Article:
Back of |Bike

Behind the number plate we have fitted Abus U locks given to us by Heir Gericke in Belfast. These are far more convenient than chains and we feel they provide adequate security: we have further fitted an Abus wire lock to the frame to secure our helmets to the bike when walking around. Behind the single seat, to which I’ve fitted a sheepskin cover from Aerostitch, we have fitted the chrome grab rail. This is useful when manhandling the bike and is a B.M.W. catalogue item not many people know about. Another Touratech part I’ve fitted is the rear brake lever which rotates back up into the rear hub and thus leaves it less exposed to being broken.


Back end of bike

Throttle rest

We fitted the G.S. screen over our headlamp assembly and mounted a French Secdem screen to this, which we got in Moto Bins. Initially I had just the headlamp assembly minus the G.S. Bikini fairing with Givi Screen mounted but found that this vibrated too much. This is the unit as fitted on the web site picture incidentally. For cold weather we’ve fitted heated grips and I also mounted a rev. counter and voltmeter. On the handlebars we put the large Touratech hand guards and on my bike there is also a cruise control fitted which is very useful for resting your wrist on long deserted stretches of road. I also put on bar risers on mine which are more comfortable to use if riding standing up but do date outside of posing I’ve had very little cause to do this. We both have fitted multi functional bike computers, which are both cheap and very useful. John’s uses a wire pick up while mine is wireless with a light for night reading. Our main computers are Touratech IOM 300 which are literally brilliant and they perform every possible function you can think of for the same price as the B.M.W. RID system and they are infinitely superior. John has a Mark 5 Garmin G.P.S mounted to supplement our maps and we have an additional 12 volts pick up point mounted on the handlebars also. Our tanks are 43 litres H.P.N / Acerbis long range which are perhaps the most useful modification of all, we also fitted heavy duty progressive front forks as the standard units are totally inadequate. On our tanks we have Touratech tank bags in John’s case it is the unit for carrying cameras. Also mounted on the tanks we have Aerostitch tank panniers, which we got, from Rider Warehouse in the States and I also have the waterproof bags that fit inside them. On the engine front we’ve fitted the T.U.V approved 1000 cc conversion by Falhart, which we reasoned we needed for the torque as well as their reportedly better fuel consumption. These units are reputed to be superior to B.M.W.’s own 1000cc conversion giving even better fuel consumption. To date we are more than please with them. They sing along at a steady 4,000 revs and feel unburstable under stressed, as they are. Our petrol consumption works out at about 10 miles per litre with no great apparent saving by going slowly.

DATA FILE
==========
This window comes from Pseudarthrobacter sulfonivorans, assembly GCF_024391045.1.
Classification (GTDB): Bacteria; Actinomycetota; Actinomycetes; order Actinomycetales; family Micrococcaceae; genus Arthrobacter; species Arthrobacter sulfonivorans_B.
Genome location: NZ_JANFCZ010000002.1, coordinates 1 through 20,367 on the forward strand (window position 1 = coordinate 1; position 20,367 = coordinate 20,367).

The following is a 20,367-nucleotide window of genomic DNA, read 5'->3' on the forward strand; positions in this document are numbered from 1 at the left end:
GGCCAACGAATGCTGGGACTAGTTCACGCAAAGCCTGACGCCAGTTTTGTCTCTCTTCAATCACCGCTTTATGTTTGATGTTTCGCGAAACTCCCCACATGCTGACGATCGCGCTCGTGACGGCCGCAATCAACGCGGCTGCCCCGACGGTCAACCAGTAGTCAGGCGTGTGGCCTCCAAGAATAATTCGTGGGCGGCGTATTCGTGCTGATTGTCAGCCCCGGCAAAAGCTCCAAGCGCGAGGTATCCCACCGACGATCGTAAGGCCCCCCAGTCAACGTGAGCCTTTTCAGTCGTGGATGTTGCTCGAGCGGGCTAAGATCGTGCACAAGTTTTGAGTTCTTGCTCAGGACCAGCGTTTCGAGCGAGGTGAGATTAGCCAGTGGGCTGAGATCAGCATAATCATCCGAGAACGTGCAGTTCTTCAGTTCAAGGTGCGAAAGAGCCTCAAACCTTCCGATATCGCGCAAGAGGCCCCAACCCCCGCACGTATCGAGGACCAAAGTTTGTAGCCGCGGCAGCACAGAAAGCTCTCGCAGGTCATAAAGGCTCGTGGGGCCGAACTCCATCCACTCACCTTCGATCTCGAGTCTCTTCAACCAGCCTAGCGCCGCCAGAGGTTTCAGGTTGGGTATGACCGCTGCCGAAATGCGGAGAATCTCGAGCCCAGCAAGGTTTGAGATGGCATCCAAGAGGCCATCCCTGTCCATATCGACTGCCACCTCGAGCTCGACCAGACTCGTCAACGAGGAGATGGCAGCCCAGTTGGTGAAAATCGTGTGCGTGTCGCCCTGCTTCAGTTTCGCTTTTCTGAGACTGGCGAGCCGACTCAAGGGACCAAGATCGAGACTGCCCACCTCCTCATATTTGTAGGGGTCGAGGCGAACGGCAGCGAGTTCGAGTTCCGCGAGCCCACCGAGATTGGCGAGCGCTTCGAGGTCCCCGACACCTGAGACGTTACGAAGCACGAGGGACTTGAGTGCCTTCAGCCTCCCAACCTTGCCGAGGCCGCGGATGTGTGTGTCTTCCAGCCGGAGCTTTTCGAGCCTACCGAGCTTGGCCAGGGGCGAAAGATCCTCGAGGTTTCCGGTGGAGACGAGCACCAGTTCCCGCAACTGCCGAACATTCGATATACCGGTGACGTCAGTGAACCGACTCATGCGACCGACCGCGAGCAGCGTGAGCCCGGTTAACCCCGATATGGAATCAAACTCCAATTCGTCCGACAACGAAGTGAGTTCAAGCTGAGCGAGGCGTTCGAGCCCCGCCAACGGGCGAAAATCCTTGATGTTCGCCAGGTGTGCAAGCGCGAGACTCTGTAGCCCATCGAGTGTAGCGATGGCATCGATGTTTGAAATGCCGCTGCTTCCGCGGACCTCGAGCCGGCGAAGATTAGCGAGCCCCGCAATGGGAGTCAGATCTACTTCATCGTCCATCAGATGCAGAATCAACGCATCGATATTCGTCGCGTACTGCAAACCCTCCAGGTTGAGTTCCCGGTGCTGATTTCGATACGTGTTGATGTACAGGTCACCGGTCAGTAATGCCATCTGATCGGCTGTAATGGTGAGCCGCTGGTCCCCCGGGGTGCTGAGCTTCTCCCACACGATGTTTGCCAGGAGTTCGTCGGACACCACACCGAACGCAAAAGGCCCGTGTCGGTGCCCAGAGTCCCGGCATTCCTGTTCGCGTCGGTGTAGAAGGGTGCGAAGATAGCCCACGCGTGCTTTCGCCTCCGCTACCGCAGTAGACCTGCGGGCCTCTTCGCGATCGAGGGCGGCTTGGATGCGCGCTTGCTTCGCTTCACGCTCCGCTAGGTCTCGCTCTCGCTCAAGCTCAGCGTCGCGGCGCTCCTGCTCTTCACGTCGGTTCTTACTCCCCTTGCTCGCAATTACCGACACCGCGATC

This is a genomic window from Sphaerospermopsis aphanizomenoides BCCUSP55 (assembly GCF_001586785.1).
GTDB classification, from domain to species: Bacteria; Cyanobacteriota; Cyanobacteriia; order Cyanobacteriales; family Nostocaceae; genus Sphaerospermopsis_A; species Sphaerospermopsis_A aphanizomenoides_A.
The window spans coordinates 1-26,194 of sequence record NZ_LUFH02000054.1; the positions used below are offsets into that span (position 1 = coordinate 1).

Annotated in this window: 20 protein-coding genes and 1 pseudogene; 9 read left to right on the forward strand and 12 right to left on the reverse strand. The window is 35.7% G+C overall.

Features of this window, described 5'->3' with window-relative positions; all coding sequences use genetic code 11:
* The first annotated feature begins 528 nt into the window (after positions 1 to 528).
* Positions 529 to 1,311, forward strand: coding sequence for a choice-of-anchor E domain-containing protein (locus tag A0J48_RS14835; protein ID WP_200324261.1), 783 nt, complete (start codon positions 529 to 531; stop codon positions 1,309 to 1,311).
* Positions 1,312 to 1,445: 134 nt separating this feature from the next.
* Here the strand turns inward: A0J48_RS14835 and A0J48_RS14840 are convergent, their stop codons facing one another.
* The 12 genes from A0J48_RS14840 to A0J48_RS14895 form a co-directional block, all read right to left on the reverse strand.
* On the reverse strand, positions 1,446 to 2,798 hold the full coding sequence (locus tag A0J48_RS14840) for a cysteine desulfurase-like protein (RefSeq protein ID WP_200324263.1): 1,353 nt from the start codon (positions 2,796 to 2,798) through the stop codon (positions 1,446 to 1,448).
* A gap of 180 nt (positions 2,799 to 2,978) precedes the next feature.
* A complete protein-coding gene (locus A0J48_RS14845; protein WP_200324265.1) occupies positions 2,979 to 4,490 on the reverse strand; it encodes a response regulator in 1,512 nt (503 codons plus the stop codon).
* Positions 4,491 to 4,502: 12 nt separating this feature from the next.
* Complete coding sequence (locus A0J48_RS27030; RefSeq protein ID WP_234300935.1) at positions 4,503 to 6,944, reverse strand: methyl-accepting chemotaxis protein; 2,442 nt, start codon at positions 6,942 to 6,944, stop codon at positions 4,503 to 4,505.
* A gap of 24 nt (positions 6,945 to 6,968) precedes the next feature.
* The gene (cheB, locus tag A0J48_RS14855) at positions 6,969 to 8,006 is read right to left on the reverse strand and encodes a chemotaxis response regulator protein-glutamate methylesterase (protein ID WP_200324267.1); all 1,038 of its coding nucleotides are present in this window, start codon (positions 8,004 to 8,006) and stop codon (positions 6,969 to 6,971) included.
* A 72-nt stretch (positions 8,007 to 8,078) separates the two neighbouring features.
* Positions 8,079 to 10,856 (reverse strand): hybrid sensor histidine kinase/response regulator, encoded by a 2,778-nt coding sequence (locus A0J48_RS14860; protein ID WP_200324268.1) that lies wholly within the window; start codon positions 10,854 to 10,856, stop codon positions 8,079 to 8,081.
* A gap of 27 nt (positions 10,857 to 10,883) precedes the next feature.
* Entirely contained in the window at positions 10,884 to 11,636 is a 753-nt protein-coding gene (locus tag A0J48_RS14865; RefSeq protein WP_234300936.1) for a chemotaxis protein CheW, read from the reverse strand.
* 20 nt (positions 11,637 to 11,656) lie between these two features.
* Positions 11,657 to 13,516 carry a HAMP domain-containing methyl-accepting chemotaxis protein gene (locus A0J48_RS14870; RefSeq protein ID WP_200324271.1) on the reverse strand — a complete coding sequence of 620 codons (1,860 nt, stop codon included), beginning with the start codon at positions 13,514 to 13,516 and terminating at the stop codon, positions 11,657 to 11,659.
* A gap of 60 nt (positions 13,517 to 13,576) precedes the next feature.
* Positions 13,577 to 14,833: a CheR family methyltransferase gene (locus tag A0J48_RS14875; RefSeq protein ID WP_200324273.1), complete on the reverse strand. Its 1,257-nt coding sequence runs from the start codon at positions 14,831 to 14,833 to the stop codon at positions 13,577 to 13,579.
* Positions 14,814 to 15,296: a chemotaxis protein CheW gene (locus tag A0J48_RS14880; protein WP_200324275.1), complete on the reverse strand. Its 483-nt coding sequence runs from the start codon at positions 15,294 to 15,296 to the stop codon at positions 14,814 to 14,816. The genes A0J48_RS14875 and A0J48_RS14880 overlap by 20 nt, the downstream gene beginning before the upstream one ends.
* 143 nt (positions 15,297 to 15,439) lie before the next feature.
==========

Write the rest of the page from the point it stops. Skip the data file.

The final modification we have made concern the electrical side. Because of our need for heated grips etc… we felt there was a need for a more powerful alternator than the standard 200 watt unit. Consequently we fitted the 400 watt unit as made by a Taiwanese gentleman and you can get more information on this from Dick Boyd or Dave Bertram thru’ the B.M.W. club. This unit is also sold in the States by Moto Electric but there they also sell it with a compatible 400 regulator as opposed to leaving standard 270 unit which we have. In light of our experience we would suggest fitting the stronger regulator is advisable. All this extra capacity gives us plenty of power with the engine making 13 volts as early as 12 to 16 revs. This is more than adequate for our electrical equipment i.e, grips, computer, spotlights, heated jackets and our autocom communication system which is invaluable for keeping in contact especially in city traffic. All in all these modifications have cost, along with the initial price of the bikes the equivalent of a new 1150 adventurer. They are perhaps though as definitive a Basic as is out there at present and have definitely served us well to date.